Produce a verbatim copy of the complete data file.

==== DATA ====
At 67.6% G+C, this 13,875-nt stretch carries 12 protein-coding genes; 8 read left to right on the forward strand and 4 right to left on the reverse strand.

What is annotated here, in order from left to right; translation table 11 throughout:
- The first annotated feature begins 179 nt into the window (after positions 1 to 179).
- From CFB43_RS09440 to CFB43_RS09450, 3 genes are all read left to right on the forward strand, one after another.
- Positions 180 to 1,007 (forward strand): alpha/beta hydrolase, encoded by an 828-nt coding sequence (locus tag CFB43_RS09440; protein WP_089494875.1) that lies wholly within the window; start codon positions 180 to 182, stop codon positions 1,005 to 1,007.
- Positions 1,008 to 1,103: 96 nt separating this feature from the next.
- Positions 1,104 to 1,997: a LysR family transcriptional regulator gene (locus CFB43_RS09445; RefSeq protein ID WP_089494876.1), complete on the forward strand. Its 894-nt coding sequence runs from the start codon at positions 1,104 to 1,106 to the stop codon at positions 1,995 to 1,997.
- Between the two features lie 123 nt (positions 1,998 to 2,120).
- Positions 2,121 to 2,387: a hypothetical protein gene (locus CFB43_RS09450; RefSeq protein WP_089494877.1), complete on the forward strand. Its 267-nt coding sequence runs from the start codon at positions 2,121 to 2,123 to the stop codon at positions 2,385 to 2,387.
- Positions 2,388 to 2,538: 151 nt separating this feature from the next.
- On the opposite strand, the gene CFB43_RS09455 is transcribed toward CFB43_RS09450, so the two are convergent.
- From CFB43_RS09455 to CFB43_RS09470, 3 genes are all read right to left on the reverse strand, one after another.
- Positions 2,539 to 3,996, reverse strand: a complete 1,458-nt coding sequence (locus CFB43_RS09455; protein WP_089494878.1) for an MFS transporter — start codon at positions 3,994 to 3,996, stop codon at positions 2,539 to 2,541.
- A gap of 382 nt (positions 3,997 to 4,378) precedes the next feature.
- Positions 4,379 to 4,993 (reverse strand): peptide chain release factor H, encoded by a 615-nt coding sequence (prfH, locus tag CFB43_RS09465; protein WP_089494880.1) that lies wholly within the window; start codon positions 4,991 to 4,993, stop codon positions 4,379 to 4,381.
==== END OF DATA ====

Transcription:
At 67.6% G+C, this 13,875-nt stretch carries 12 protein-coding genes; 8 read left to right on the forward strand and 4 right to left on the reverse strand.

What is annotated here, in order from left to right; translation table 11 throughout:
- The first annotated feature begins 179 nt into the window (after positions 1 to 179).
- From CFB43_RS09440 to CFB43_RS09450, 3 genes are all read left to right on the forward strand, one after another.
- Positions 180 to 1,007 (forward strand): alpha/beta hydrolase, encoded by an 828-nt coding sequence (locus tag CFB43_RS09440; protein WP_089494875.1) that lies wholly within the window; start codon positions 180 to 182, stop codon positions 1,005 to 1,007.
- Positions 1,008 to 1,103: 96 nt separating this feature from the next.
- Positions 1,104 to 1,997: a LysR family transcriptional regulator gene (locus CFB43_RS09445; RefSeq protein ID WP_089494876.1), complete on the forward strand. Its 894-nt coding sequence runs from the start codon at positions 1,104 to 1,106 to the stop codon at positions 1,995 to 1,997.
- Between the two features lie 123 nt (positions 1,998 to 2,120).
- Positions 2,121 to 2,387: a hypothetical protein gene (locus CFB43_RS09450; RefSeq protein WP_089494877.1), complete on the forward strand. Its 267-nt coding sequence runs from the start codon at positions 2,121 to 2,123 to the stop codon at positions 2,385 to 2,387.
- Positions 2,388 to 2,538: 151 nt separating this feature from the next.
- On the opposite strand, the gene CFB43_RS09455 is transcribed toward CFB43_RS09450, so the two are convergent.
- From CFB43_RS09455 to CFB43_RS09470, 3 genes are all read right to left on the reverse strand, one after another.
- Positions 2,539 to 3,996, reverse strand: a complete 1,458-nt coding sequence (locus CFB43_RS09455; protein WP_089494878.1) for an MFS transporter — start codon at positions 3,994 to 3,996, stop codon at positions 2,539 to 2,541.
- A gap of 382 nt (positions 3,997 to 4,378) precedes the next feature.
- Positions 4,379 to 4,993 (reverse strand): peptide chain release factor H, encoded by a 615-nt coding sequence (prfH, locus tag CFB43_RS09465; protein WP_089494880.1) that lies wholly within the window; start codon positions 4,991 to 4,993, stop codon positions 4,379 to 4,381.